November 25, 1997
Re: Implementation of Section 309(j) of the Communications Act -- Competitive Bidding Procedures for Commercial and Instructional Fixed Television Service Licenses (MM Docket No. 97-00), Reexamination of the Policy Statement on Comparative Broadcast Hearings (GC Docket No. 92- 52) and Proposals to Reform the Commission's Comparative Hearing Process to Expedite the Resolution of Cases (Gen Docket No. 90-264).I fully support this Notice of Proposed Rulemaking. The auction rules for commercial radio and television licenses that we propose today are consistent with the intent of Congress as expressed in the Balanced Budget Act of 1997. Moreover, auctions for these licenses will serve the public interest because we will be able to award licenses efficiently, thereby quickly getting to consumers those services that they most value.
This Notice also seeks comment on ways to implement the further will of Congress, expressed in Section 309(j)(4)(d) of the Communications Act, that we give small businesses, rural telephone companies, and businesses owned by members of minority groups and women the opportunity to participate in the provision of spectrum-based services. Fulfilling this statutory mandate has become more and more challenging. In recent years, our policies designed to improve opportunities for minorities and women have come under rigorous judicial scrutiny. The courts have made clear that to sustain race-based policies, they must be narrowly tailored to advance a compelling government interest.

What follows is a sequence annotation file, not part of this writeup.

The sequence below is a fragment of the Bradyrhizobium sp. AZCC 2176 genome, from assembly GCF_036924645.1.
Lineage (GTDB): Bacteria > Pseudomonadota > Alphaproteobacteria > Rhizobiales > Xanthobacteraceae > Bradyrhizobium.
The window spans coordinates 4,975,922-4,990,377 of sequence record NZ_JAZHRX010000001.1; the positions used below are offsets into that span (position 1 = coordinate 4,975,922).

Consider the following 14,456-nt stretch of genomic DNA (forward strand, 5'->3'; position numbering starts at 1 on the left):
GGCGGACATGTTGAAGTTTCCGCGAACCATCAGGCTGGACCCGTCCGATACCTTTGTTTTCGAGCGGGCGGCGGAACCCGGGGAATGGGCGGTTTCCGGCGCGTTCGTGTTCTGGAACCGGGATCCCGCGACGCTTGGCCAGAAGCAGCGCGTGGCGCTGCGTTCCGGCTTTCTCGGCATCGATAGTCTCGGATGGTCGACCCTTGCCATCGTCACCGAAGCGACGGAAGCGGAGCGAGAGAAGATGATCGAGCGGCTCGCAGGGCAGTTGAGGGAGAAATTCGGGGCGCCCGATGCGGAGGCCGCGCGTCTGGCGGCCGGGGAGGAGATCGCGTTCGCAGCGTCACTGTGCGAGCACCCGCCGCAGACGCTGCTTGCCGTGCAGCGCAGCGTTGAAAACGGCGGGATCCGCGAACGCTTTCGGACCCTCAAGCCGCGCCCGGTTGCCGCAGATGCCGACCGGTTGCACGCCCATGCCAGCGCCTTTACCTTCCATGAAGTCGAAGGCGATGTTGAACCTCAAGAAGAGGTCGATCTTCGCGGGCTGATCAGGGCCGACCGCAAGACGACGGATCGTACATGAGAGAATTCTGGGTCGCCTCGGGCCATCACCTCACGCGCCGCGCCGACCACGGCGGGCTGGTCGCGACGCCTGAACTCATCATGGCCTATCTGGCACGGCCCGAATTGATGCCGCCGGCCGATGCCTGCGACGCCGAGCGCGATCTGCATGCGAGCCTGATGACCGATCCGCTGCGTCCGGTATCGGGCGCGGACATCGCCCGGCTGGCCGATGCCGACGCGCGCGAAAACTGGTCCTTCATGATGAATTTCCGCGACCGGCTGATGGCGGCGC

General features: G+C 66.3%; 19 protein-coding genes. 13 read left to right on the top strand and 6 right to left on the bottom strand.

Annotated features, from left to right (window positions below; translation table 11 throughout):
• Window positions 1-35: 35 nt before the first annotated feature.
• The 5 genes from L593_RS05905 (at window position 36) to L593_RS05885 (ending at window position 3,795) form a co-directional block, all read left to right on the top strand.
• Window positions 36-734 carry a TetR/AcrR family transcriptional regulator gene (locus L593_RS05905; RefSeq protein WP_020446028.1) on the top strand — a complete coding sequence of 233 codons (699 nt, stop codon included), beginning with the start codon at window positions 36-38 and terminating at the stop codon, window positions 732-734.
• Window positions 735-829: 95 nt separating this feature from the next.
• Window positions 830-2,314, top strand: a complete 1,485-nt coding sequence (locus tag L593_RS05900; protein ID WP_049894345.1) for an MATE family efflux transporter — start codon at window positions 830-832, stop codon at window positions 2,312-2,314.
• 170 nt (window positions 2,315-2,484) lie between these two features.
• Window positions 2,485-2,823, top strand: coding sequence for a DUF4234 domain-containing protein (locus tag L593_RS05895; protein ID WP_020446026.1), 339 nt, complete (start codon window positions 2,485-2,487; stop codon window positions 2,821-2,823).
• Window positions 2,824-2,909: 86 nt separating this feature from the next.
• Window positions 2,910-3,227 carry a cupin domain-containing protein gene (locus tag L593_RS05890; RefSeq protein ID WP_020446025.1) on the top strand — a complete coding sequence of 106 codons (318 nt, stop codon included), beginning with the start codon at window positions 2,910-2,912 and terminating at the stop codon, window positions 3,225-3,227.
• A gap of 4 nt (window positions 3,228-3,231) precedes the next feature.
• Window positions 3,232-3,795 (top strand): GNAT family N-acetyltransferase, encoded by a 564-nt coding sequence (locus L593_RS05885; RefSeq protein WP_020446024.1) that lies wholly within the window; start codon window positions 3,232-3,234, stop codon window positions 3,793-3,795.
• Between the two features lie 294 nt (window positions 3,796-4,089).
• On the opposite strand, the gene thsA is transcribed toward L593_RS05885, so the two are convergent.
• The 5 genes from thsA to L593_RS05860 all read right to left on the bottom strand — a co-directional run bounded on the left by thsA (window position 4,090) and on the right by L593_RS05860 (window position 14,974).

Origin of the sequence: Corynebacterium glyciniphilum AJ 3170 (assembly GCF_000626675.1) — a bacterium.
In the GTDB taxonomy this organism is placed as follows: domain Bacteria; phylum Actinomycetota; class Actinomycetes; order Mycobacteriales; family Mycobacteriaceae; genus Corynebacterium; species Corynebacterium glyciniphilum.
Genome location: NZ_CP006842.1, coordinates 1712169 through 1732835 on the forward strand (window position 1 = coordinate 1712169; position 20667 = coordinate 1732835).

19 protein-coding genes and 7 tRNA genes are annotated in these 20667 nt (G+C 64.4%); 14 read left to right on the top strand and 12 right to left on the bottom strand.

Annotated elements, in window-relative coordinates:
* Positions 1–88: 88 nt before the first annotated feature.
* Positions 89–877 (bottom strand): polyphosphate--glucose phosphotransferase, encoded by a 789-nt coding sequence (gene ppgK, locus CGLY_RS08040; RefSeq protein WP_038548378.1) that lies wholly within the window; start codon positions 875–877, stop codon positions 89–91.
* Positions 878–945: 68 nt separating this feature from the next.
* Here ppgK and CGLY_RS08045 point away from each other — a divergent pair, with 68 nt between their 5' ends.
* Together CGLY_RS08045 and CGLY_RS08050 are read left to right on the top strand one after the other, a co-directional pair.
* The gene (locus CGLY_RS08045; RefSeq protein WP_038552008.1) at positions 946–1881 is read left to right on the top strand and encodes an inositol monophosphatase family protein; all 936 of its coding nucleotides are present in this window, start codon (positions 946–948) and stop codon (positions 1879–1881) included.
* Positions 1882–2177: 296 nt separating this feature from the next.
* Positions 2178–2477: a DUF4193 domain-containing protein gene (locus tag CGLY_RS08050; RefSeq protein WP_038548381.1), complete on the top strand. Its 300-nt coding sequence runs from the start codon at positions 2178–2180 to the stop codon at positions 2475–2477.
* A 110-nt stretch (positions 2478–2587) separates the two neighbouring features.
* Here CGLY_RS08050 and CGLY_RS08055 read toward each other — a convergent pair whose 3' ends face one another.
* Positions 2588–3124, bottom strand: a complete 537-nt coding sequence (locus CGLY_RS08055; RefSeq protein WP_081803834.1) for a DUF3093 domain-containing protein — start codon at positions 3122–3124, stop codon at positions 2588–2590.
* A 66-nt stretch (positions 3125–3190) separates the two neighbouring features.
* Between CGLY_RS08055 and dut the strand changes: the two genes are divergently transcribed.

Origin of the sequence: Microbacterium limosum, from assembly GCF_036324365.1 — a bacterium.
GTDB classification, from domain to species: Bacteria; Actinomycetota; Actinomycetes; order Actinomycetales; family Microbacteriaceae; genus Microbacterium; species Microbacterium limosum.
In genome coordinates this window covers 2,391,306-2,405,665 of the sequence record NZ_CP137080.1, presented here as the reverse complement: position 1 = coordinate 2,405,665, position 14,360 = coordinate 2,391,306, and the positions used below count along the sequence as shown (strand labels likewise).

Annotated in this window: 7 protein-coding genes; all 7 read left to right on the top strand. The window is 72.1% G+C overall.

In my view, we are right to be concerned when we observe trends that suggest minorities and women are not enjoying the fruits of new economic opportunity, and should endeavor mightily to determine the reasons why and to put into place sustainable solutions. This task has always been difficult, but is particularly arduous now in light of recent rulings by the courts. It is worthy to do, nonetheless, and I urge the commentators to offer well- reasoned, comprehensive and creative comments to aid the Commission in its effort. I believe it is unhelpful to offer self- evident rationales, as has sometimes been done in the past, or to re-argue the worthiness of our concern. If one believes, as I do, that the Constitution is not a complete bar to expanding opportunities for minorities and women, then we should not be afraid to forge ahead in search of effective tools to use that will pass judicial review-- no matter how difficult it might be to navigate a successful path.